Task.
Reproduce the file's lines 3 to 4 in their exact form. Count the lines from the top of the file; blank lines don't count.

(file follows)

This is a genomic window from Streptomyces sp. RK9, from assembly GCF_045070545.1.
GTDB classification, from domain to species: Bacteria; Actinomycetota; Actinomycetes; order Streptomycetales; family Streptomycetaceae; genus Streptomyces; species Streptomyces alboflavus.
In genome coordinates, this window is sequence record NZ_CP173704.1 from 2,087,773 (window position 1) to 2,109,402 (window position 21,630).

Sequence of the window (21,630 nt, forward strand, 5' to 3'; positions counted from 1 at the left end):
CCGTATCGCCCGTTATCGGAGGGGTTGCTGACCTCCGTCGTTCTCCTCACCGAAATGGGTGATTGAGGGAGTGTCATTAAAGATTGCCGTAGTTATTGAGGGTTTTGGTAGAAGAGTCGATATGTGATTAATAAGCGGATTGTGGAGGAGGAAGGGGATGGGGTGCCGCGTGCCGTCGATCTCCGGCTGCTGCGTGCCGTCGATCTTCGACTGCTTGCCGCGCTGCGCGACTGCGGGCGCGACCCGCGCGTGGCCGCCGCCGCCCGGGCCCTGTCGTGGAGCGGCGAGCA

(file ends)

In genome coordinates, this window is sequence record NZ_CP173704.1 from 2,087,773 (window position 1) to 2,109,402 (window position 21,630).

Sequence of the window (21,630 nt, forward strand, 5' to 3'; positions counted from 1 at the left end):